A photograph of two unnamed Vietnamese soldiers found while renovating a house along White Deer Pike that sparked a search for the families of veterans photographed has been reunited with one of his subjects.
Jesse Schweitzer, a 74-year-old army veteran who lives in Mifflinburg, was told by his daughter, Jamey Baker, that her husband’s cousin had seen the photo of him in an article published by The Standard-Journal on the discovery of photography.
The photo, which was found when baseboard heaters were removed from the house where Baker previously lived, was turned over to the Watsontown Historical Association, which issued an appeal for information on social media. The post prompted the newspaper to contact the person who found the photo, a Watsontown-area woman who asked not to be named, regarding details of her discovery.
Schweitzer and his family then contacted the historical association, which arranged a meeting to have the missing photograph returned to them.
“We were excited to do this, I just think it’s so cool,” said Kathi Wertman, director of acquisitions for the historical association.
Wertman contacted the National Vietnam War Museum in Weatherford, Texas before the family made contact.
Baker said the photograph, taken on December 3, 1967, was lost about three years ago as she was packing to leave home, after the envelope she was stored in apparently fell off a moving box.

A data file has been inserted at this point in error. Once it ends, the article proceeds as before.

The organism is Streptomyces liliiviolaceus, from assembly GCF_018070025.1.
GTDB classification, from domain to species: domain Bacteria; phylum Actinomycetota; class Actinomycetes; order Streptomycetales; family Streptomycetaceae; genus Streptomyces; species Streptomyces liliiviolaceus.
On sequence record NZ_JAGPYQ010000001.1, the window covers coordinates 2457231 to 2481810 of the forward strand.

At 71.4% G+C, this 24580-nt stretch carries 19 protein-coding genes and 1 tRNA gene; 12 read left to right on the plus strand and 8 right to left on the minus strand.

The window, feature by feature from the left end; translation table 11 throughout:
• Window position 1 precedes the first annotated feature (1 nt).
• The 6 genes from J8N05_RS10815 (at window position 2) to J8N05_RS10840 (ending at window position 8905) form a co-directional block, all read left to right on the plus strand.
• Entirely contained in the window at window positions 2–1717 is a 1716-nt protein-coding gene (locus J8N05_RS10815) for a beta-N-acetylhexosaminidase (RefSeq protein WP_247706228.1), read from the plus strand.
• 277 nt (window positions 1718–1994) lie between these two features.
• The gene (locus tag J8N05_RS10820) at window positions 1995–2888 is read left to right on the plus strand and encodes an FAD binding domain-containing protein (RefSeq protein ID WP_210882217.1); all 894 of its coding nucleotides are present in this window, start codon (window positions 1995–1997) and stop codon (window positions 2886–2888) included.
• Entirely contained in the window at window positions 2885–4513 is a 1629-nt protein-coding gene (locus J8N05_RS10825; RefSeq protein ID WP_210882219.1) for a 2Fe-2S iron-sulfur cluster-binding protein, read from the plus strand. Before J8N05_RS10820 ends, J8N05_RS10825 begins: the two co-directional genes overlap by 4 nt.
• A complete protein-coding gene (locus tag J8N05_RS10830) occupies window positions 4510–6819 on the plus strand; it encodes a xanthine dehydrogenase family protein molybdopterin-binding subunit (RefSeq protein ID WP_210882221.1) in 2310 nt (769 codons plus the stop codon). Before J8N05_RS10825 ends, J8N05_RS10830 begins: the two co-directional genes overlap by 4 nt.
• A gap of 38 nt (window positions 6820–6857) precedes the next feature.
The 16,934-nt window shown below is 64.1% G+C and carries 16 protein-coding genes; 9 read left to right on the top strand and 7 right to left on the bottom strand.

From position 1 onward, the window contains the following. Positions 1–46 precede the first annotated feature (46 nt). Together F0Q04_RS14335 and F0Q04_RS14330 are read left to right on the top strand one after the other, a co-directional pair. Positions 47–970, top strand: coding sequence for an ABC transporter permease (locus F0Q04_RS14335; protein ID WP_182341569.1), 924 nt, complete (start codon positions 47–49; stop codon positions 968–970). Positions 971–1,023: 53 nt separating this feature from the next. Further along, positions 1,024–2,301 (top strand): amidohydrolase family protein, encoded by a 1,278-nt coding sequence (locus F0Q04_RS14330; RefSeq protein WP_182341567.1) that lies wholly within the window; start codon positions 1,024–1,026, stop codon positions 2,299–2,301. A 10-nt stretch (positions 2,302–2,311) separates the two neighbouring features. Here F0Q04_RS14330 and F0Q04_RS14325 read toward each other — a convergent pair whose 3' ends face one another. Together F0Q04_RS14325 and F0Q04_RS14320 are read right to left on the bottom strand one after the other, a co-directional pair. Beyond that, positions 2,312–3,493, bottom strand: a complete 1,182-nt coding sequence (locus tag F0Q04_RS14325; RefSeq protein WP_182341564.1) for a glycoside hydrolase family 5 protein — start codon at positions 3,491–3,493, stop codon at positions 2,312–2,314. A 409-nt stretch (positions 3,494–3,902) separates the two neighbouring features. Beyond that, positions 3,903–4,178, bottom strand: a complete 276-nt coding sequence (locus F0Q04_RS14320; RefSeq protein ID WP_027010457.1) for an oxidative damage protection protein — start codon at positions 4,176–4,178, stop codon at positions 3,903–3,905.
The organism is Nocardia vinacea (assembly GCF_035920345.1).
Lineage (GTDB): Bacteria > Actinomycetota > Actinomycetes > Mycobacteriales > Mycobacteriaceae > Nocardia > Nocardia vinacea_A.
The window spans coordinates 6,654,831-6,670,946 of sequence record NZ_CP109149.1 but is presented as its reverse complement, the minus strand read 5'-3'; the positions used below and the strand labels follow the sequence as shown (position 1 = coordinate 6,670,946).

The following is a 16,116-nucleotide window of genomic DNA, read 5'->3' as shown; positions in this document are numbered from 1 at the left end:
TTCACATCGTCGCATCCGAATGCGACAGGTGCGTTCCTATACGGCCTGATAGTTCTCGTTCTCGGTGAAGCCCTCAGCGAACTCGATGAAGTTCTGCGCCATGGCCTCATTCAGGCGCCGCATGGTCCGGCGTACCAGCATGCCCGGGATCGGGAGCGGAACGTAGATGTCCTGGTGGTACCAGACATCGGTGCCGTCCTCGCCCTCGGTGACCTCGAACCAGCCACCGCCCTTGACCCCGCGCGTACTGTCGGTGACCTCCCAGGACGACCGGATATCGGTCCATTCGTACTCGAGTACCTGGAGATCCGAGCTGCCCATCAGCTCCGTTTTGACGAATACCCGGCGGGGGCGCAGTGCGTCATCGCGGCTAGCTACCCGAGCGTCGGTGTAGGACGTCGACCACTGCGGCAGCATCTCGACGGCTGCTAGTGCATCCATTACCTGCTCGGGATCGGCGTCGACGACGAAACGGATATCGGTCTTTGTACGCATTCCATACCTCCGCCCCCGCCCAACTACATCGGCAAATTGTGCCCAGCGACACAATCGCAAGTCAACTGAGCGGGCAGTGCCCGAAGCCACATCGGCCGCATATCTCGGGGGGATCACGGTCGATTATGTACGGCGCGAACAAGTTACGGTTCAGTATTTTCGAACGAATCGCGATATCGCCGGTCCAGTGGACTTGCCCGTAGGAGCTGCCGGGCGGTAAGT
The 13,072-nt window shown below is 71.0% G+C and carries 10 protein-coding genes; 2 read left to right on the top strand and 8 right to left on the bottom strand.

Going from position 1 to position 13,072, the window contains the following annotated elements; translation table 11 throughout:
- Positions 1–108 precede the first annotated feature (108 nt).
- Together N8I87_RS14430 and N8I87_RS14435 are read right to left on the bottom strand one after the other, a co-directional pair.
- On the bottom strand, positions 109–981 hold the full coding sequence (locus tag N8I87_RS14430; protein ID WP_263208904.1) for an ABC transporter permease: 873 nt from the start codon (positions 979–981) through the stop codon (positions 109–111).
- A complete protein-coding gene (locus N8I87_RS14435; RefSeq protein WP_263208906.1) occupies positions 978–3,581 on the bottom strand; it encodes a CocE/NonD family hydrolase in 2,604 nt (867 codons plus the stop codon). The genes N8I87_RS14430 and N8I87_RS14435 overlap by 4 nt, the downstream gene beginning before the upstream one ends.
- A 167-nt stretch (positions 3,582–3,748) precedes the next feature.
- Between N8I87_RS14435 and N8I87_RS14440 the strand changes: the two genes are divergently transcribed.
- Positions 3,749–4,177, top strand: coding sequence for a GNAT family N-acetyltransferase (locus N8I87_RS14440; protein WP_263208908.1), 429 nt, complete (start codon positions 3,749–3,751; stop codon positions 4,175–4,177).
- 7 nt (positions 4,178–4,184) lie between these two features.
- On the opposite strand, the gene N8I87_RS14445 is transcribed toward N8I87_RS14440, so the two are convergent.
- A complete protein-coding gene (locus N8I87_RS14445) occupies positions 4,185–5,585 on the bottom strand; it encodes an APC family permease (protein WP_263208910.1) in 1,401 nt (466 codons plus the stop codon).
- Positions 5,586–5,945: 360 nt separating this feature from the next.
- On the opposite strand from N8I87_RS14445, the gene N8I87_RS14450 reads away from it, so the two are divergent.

“I didn’t know I had lost it because I had so many boxes of memories, so it was a really shocking surprise when we saw (the article). I called my dad and told him, ‘ You are famous!’ said Baker.
Schweitzer, who was drafted into the service in March 1967, served in Vietnam as a private and then a specialist with the 4th Infantry Division, Company A, until March 1969. He could not remember the name of the another soldier pictured with him, a lieutenant making a radio call which the reverse of the photograph notes as a soldier communicating with a commander on attack orders. The photograph was taken just months after Schweitzer’s deployment.
Schweitzer, who fought in the Battle of Dak To and the Tet Offensive, described his time abroad in just two words: “Like hell.”
“I’m glad I never went back there. They wanted me to re-engage, but I knew as soon as you (came up) that you were sending (coming back) right away,” he added.
Battlefield photographers like the one who took the photo – noted on the back as Jay Kasten – were a regular sight for Schweitzer during the early days of his service.
“We had photographers with us for quite a while,” he said.
The photo, Baker noted, appears in the music video for country music duo Big & Rich’s song “8th of November.”
“Throughout the video, I was there a few times,” Schweitzer added.
“It’s really nice to be able to get this back,” Baker said, reiterating her surprise at the chain of events that led to the photograph’s reunion with its owner. “Funny how it all came together.”
The photograph, Schweitzer said, is his only from his time in the military.